Schools: Glen Forest Elementary and Bailey’s Elementary School for the Arts and Sciences are located in Zip code 22041.

Living there: Baileys Crossroads is an amorphous residential and commercial community that, by some definitions, spills over from Fairfax County into Arlington County and the cities of Alexandria and Falls Church. The boundaries, roughly, are Glen Carlyn Road to the north, Carlin Springs Road to the east, George Mason Drive and Seminary Road to the south, and Blair Road and Madison Lane to the west.

Housing stock in the Baileys Crossroads area includes detached ­single-family homes, townhouses and condominium apartments. According to agents Frank and Joan Sellers, who live in the area and work for Weichert Realtors in McLean, 72 properties are for sale. They range from $129,000 for ­one-bedroom, one-bathroom unit in a mid-rise building to $4.9 million for an eight-bedroom, eight-bathroom house on Lake Barcroft.

Forty-three properties are under contract, at prices ranging from $109,000 for a one-bedroom, one-bathroom condo to $929,000 for a five-bedroom, four-bathroom house.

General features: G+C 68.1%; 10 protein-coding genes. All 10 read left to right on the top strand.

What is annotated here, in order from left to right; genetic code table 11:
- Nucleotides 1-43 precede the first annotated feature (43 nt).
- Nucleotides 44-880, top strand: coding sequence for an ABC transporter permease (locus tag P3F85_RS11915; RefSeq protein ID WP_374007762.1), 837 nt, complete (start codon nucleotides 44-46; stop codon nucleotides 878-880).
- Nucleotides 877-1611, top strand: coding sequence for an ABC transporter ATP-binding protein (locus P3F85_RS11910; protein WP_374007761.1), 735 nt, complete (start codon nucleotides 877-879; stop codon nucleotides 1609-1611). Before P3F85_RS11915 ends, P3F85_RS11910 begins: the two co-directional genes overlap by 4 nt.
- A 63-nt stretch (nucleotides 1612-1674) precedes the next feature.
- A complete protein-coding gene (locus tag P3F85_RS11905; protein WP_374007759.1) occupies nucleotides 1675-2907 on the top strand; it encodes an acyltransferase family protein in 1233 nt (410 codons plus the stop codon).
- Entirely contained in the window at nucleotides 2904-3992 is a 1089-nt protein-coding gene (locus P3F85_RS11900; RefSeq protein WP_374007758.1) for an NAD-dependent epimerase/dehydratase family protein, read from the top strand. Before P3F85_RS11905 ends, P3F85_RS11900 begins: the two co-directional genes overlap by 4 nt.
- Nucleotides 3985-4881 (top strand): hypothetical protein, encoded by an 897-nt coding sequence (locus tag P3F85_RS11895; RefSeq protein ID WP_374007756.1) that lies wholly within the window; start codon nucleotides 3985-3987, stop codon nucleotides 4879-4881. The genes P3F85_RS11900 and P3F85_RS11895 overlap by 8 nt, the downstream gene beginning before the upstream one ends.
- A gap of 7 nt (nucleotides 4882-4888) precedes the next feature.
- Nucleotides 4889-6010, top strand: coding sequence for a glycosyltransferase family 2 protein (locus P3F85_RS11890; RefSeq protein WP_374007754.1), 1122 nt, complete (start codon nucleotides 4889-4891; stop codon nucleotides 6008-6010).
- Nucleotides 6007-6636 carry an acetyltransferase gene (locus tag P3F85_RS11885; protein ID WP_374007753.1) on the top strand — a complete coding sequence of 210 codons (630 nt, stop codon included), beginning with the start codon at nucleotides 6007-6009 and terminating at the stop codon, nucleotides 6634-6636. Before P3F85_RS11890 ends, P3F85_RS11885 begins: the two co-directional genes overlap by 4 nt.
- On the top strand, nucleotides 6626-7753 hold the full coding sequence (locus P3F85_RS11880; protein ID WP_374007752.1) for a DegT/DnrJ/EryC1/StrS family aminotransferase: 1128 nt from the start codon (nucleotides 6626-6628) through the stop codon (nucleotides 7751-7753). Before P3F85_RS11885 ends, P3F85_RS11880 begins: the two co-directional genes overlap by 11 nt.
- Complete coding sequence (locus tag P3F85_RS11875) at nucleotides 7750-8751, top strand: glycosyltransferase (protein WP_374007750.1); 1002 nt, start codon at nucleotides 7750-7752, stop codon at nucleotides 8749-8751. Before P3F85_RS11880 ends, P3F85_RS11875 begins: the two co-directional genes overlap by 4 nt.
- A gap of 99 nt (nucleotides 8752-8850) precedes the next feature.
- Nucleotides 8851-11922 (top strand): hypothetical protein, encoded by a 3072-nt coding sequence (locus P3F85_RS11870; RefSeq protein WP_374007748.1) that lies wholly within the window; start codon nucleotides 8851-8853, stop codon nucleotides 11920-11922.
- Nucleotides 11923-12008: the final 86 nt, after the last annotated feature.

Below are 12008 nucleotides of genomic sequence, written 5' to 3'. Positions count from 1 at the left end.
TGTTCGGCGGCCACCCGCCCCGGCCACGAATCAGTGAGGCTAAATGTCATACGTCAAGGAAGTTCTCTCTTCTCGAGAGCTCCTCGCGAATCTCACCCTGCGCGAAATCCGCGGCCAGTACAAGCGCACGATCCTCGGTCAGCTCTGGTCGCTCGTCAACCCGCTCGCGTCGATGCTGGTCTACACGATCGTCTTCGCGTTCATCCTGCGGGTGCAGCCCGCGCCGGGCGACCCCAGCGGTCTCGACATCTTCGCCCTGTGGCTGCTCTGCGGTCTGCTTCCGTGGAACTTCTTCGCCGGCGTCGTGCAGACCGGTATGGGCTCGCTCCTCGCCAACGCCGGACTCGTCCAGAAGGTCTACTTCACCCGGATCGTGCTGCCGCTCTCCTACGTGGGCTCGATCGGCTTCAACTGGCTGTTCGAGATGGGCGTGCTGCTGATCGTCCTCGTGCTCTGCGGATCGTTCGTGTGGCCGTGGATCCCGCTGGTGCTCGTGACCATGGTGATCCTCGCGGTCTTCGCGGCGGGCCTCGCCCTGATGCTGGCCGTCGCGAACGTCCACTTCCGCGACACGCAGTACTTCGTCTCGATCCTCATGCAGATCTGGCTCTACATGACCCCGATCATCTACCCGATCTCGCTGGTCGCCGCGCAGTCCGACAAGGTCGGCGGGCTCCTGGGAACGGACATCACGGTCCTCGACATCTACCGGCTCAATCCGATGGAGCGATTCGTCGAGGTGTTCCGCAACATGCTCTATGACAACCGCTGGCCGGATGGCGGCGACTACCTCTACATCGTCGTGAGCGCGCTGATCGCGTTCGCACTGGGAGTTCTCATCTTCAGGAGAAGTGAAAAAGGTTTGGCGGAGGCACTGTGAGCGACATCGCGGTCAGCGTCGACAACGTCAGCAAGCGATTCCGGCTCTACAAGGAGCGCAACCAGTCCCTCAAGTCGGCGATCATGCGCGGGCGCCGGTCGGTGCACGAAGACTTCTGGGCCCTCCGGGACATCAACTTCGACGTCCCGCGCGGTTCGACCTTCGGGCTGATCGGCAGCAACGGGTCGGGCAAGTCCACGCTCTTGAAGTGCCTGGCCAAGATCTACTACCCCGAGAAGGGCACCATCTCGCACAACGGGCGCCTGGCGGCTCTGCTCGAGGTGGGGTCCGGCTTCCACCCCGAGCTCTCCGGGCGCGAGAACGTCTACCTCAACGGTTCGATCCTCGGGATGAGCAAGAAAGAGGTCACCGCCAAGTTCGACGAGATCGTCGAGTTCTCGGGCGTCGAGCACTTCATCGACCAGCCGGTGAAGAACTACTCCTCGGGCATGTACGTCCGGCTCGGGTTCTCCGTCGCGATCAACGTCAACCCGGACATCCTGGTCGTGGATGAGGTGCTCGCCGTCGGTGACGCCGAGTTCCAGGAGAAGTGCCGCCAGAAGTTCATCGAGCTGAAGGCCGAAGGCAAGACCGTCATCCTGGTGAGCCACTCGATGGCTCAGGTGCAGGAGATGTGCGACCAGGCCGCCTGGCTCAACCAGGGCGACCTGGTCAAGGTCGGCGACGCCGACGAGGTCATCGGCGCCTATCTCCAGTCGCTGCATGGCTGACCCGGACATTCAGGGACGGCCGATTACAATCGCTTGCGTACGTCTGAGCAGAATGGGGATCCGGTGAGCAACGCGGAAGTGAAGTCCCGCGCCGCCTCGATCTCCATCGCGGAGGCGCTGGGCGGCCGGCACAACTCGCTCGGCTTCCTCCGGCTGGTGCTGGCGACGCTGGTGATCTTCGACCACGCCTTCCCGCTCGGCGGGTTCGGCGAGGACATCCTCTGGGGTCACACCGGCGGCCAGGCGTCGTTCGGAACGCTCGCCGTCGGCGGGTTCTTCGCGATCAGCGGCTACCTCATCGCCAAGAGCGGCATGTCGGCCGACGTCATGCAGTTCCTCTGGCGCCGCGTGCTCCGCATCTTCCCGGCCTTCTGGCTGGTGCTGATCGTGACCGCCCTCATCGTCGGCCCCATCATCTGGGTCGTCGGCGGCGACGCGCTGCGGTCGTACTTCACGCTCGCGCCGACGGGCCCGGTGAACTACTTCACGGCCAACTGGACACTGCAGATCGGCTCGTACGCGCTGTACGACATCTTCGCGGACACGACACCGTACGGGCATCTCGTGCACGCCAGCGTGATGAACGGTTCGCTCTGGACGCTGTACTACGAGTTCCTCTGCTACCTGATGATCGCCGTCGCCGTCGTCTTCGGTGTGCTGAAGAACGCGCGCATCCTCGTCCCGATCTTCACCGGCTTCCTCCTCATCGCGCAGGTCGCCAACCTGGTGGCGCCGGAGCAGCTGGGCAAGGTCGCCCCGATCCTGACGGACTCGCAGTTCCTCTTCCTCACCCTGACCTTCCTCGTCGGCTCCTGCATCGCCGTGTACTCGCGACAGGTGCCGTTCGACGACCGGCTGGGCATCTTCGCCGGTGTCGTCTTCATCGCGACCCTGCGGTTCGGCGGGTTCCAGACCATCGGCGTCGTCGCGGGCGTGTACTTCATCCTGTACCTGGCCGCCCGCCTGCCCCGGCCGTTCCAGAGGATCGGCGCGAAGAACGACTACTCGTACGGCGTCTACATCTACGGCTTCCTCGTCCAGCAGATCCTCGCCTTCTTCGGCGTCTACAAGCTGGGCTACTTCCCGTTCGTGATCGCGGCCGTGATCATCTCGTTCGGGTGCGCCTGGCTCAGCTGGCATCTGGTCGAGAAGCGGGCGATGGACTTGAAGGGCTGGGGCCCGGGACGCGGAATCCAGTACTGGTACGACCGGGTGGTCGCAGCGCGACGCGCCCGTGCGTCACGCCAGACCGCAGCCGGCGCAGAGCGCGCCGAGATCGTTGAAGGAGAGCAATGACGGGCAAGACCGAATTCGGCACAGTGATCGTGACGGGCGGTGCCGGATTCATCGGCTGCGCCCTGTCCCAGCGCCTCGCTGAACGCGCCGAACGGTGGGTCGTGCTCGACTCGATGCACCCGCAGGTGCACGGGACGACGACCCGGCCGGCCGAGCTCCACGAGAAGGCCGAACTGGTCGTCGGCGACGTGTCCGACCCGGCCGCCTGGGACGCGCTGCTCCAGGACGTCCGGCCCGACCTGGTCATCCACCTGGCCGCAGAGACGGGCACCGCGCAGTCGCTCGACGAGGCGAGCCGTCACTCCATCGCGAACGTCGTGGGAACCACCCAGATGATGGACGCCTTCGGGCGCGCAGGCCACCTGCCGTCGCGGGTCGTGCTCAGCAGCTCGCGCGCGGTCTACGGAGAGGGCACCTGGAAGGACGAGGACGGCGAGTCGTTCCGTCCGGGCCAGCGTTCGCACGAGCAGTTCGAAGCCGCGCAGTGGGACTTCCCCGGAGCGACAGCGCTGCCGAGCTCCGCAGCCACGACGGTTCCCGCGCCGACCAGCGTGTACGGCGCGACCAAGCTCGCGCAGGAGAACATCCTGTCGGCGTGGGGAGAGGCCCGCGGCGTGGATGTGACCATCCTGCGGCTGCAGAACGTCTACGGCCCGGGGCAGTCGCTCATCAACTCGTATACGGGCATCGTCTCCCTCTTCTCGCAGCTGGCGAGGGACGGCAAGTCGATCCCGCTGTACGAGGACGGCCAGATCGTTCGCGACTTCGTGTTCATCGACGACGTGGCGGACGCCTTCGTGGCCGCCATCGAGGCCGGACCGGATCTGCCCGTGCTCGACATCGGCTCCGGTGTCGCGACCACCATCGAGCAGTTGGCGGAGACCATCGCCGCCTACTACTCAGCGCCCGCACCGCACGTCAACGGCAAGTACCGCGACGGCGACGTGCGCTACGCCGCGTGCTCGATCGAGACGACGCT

During the past 12 months, 457 properties have sold, ranging in price from $70,000 for an efficiency condo to $1.4 million for six-bedroom, five-bathroom houses.

Crime: According to Jessica B. LeBlanc, a crime analyst in the Fairfax County Police Department, during the past 12 months there were 305 crimes against a person and 701 crimes against property in the area roughly defined by Zip code 22041. Le­Blanc declined to be more specific.

“Community policing, including a bike team, has significantly improved the relationship between police officers and neighborhoods,” Gross said. “We have a much better sense of security now than 15 years ago.”

Audrey Hoffer is a freelance writer.